Around 1,600 refugees from Myanmar and Bangladesh were rescued off the coast of Indonesia on Sunday and detained in Malaysia on Monday.
Malaysian officials said Monday that 1,081 Bangladeshi and Rohingya refugees landed on the country’s Langkawi Island. On Sunday, 600 “sad, tired and distressed” migrants were stranded off the coast of the Indonesian province of Aceh. On Monday, another 400 were found aboard a ship, the BBC reports.
Hundreds of those people are believed to be Rohingya, the ethnic Muslim minority in Myanmar who for decades have faced discrimination and persecution in the majority-Buddhist country. The government of Myanmar considers the country’s approximately 1.33 million Rohingya illegal settlers, and the United Nations classifies them as one of the most persecuted refugee groups in the world.
On her visit to the country earlier this year, Yanghee Lee, the U.N. special rapporteur on human rights in Myanmar, saw “no improvement” in the way the Rohingya were being treated.
“The conditions in Muslim [internally displaced person] camps are abysmal, and I received heartbreaking testimonies from Rohingya people telling me they had only two options: stay and die or leave by boat,” she said in a statement.
Malaysia and Indonesia are both majority-Muslim countries.
Between January and March this year, around 25,000 Rohingya and Bangladeshis boarded boats run by smugglers, twice as many as in the same period in 2014, according to the U.N. refugee agency. Thailand is the usual destination for the migrant boats, but a recent crackdown on human trafficking means the smugglers have had to set their sights elsewhere, Reuters reports.
Between 1826 and 1948, the Rohingya were brought from India by the British during their colonial rule to work in Myanmar. Since then, their origin has been disputed, with some believing they hail from Bangladesh and others saying they came from Rakhine state in southeastern Myanmar.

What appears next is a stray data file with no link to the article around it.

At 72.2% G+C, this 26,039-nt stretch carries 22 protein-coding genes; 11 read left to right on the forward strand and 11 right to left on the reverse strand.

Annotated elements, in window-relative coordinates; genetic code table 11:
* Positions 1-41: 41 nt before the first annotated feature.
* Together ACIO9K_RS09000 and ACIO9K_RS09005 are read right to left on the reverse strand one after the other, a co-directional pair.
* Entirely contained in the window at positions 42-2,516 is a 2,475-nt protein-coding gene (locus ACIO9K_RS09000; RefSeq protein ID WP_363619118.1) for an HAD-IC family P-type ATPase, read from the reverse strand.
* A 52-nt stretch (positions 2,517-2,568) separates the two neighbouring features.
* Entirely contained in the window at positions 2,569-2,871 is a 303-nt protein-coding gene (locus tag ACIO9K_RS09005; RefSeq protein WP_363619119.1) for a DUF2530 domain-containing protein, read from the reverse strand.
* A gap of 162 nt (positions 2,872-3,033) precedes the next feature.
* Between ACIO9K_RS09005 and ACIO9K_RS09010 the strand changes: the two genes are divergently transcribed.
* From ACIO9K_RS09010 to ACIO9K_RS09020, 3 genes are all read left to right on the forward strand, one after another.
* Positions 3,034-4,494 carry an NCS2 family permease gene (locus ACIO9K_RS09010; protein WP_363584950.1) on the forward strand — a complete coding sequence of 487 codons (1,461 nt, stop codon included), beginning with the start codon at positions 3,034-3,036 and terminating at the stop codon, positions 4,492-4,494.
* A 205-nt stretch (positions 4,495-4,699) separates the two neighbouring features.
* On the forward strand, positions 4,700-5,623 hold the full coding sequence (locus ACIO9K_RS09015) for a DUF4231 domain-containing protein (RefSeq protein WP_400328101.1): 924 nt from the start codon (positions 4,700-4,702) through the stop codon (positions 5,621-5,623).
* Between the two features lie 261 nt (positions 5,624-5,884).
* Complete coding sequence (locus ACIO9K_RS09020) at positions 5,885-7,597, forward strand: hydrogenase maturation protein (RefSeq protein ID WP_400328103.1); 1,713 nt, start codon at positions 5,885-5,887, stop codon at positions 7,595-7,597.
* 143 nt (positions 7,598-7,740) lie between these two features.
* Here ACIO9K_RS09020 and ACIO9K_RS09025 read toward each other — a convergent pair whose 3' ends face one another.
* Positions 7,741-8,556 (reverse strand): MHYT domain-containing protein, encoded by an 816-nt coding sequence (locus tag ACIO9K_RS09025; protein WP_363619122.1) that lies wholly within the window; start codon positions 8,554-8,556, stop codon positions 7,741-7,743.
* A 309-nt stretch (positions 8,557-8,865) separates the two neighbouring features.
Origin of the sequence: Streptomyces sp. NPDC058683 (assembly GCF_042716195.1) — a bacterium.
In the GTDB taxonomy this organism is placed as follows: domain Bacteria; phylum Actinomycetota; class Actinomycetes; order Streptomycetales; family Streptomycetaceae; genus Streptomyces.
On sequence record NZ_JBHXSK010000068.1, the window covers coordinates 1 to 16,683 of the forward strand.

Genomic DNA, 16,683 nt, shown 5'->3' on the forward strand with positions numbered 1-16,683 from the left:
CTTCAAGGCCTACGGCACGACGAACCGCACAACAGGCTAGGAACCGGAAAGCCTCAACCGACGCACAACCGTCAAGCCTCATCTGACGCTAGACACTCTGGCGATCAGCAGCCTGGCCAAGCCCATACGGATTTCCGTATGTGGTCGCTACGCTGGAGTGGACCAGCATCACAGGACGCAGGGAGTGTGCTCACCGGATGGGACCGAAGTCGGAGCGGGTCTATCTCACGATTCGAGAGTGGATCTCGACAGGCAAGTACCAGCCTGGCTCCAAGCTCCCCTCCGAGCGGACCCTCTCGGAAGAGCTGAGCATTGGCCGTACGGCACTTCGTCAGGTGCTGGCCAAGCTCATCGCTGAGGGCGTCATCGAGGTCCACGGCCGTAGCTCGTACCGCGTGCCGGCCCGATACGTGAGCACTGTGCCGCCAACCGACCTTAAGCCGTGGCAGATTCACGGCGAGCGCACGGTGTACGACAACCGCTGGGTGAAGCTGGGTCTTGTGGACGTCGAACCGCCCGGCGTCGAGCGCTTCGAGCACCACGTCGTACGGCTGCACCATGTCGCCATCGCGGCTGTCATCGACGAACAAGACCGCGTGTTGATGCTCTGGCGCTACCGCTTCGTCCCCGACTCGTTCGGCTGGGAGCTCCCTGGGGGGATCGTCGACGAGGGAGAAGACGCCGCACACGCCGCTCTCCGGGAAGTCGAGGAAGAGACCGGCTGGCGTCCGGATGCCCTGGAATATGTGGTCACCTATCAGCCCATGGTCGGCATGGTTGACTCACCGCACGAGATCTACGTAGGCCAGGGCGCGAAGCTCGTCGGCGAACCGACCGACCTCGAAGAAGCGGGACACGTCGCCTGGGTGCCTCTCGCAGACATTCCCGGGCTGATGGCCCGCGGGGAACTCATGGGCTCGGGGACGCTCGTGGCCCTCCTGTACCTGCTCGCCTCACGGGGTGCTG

Myanmar’s president, Thein Sein, denies there have been human rights abuses against the Rohingya, calling such reports “pure fabrication.” He also denies that the Rohingya are a people and refers to them as “Bengalis.” Calling the Rohingya “Bengali” is “a discriminatory, xenophobic way of erroneously implying that Rohingya are illegal immigrants from Bangladesh,” says the U.S. Campaign for Burma, a Washington-based nonprofit. Sein has called on the U.N. to facilitate the deportation of the Rohingya to other countries, but the U.N. rejected the proposal.
Last year, Myanmar unveiled a controversial plan offering Rohingya citizenship if they changed their ethnicity to Bangladeshi in origin. For the Rohingya, calling themselves “Bengali” implies they are illegally in the country, which most of them reject.
In 1982, the Rohingya were stripped of their citizenship by the government of Myanmar, then known as Burma. The Burma Citizenship Law also restricted their access to education, services and freedom of movement, and allowed property to be taken arbitrarily. More than 140,000 Rohingya live in internally displaced persons camps around Sittwe, the capital of Rakhine state, in southwest Myanmar, where they are entirely dependent on international assistance, Human Rights Watch said in 2014. More than 200,000 Rohingya refugees live in Bangladesh, according to Refugees International. They are effectively stateless.
Advocates fear violence and discrimination against the Rohingya is escalating, fueling a surge in treacherous boat journeys. Last year, more than 40 Rohingya were massacred in the village of Du Chee Yar Tan by local men, the U.N. confirmed. Among the findings were 10 severed heads in a water tank, including those of children.
Earlier this month, dozens of bodies were discovered in smugglers’ camps in Thailand. Many of the victims were believed to be Rohingya.